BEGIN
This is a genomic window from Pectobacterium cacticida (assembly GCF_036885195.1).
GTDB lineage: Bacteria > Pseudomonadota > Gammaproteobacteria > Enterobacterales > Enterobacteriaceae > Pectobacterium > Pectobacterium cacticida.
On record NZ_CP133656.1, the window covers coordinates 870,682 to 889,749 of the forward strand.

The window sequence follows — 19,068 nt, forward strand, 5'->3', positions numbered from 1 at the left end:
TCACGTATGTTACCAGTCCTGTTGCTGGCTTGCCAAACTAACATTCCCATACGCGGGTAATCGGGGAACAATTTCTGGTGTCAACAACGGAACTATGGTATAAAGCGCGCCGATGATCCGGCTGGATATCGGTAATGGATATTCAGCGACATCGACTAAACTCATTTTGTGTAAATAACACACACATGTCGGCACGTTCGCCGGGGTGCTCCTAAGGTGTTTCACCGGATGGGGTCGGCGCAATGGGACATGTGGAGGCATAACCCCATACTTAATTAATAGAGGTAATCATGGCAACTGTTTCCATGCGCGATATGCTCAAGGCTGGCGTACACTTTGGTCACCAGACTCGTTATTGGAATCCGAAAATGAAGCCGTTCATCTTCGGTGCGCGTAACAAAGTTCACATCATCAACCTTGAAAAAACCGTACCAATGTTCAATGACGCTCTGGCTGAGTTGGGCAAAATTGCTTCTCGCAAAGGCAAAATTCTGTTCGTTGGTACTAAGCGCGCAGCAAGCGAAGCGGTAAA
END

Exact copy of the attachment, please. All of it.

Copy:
This is a genomic window from Pectobacterium cacticida (assembly GCF_036885195.1).
GTDB lineage: Bacteria > Pseudomonadota > Gammaproteobacteria > Enterobacterales > Enterobacteriaceae > Pectobacterium > Pectobacterium cacticida.
On record NZ_CP133656.1, the window covers coordinates 870,682 to 889,749 of the forward strand.

The window sequence follows — 19,068 nt, forward strand, 5'->3', positions numbered from 1 at the left end:
TCACGTATGTTACCAGTCCTGTTGCTGGCTTGCCAAACTAACATTCCCATACGCGGGTAATCGGGGAACAATTTCTGGTGTCAACAACGGAACTATGGTATAAAGCGCGCCGATGATCCGGCTGGATATCGGTAATGGATATTCAGCGACATCGACTAAACTCATTTTGTGTAAATAACACACACATGTCGGCACGTTCGCCGGGGTGCTCCTAAGGTGTTTCACCGGATGGGGTCGGCGCAATGGGACATGTGGAGGCATAACCCCATACTTAATTAATAGAGGTAATCATGGCAACTGTTTCCATGCGCGATATGCTCAAGGCTGGCGTACACTTTGGTCACCAGACTCGTTATTGGAATCCGAAAATGAAGCCGTTCATCTTCGGTGCGCGTAACAAAGTTCACATCATCAACCTTGAAAAAACCGTACCAATGTTCAATGACGCTCTGGCTGAGTTGGGCAAAATTGCTTCTCGCAAAGGCAAAATTCTGTTCGTTGGTACTAAGCGCGCAGCAAGCGAAGCGGTAAA